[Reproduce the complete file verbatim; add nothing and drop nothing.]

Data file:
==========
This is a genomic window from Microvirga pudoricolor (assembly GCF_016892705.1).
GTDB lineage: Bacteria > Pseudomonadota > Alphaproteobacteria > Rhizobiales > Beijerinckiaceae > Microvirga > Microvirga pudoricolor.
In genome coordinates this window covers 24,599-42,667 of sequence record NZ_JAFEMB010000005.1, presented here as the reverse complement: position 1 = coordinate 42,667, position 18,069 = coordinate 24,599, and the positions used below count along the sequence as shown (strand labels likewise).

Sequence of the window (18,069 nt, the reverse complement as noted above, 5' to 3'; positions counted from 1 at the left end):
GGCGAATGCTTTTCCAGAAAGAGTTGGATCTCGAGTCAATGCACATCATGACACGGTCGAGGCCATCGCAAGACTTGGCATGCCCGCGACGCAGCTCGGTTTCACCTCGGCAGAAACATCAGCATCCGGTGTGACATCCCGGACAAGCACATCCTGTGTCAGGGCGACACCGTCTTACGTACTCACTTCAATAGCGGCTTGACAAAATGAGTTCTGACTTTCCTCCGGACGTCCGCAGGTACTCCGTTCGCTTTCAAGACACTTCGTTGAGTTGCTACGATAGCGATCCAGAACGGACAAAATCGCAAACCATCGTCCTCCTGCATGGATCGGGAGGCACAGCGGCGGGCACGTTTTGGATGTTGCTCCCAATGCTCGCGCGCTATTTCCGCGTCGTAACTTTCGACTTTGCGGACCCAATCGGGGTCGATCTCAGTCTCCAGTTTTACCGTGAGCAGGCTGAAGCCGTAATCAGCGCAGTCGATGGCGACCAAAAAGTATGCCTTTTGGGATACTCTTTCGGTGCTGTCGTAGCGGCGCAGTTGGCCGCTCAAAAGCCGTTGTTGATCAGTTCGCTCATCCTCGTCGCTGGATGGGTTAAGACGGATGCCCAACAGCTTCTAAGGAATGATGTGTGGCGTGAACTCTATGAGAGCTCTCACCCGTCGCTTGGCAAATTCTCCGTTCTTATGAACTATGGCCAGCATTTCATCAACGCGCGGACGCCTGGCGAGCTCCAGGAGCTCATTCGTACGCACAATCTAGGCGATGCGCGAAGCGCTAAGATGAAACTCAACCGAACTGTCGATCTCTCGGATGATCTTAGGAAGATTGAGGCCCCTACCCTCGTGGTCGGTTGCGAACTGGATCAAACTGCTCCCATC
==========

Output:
This is a genomic window from Microvirga pudoricolor (assembly GCF_016892705.1).
GTDB lineage: Bacteria > Pseudomonadota > Alphaproteobacteria > Rhizobiales > Beijerinckiaceae > Microvirga > Microvirga pudoricolor.
In genome coordinates this window covers 24,599-42,667 of sequence record NZ_JAFEMB010000005.1, presented here as the reverse complement: position 1 = coordinate 42,667, position 18,069 = coordinate 24,599, and the positions used below count along the sequence as shown (strand labels likewise).

Sequence of the window (18,069 nt, the reverse complement as noted above, 5' to 3'; positions counted from 1 at the left end):
GGCGAATGCTTTTCCAGAAAGAGTTGGATCTCGAGTCAATGCACATCATGACACGGTCGAGGCCATCGCAAGACTTGGCATGCCCGCGACGCAGCTCGGTTTCACCTCGGCAGAAACATCAGCATCCGGTGTGACATCCCGGACAAGCACATCCTGTGTCAGGGCGACACCGTCTTACGTACTCACTTCAATAGCGGCTTGACAAAATGAGTTCTGACTTTCCTCCGGACGTCCGCAGGTACTCCGTTCGCTTTCAAGACACTTCGTTGAGTTGCTACGATAGCGATCCAGAACGGACAAAATCGCAAACCATCGTCCTCCTGCATGGATCGGGAGGCACAGCGGCGGGCACGTTTTGGATGTTGCTCCCAATGCTCGCGCGCTATTTCCGCGTCGTAACTTTCGACTTTGCGGACCCAATCGGGGTCGATCTCAGTCTCCAGTTTTACCGTGAGCAGGCTGAAGCCGTAATCAGCGCAGTCGATGGCGACCAAAAAGTATGCCTTTTGGGATACTCTTTCGGTGCTGTCGTAGCGGCGCAGTTGGCCGCTCAAAAGCCGTTGTTGATCAGTTCGCTCATCCTCGTCGCTGGATGGGTTAAGACGGATGCCCAACAGCTTCTAAGGAATGATGTGTGGCGTGAACTCTATGAGAGCTCTCACCCGTCGCTTGGCAAATTCTCCGTTCTTATGAACTATGGCCAGCATTTCATCAACGCGCGGACGCCTGGCGAGCTCCAGGAGCTCATTCGTACGCACAATCTAGGCGATGCGCGAAGCGCTAAGATGAAACTCAACCGAACTGTCGATCTCTCGGATGATCTTAGGAAGATTGAGGCCCCTACCCTCGTGGTCGGTTGCGAACTGGATCAAACTGCTCCCATC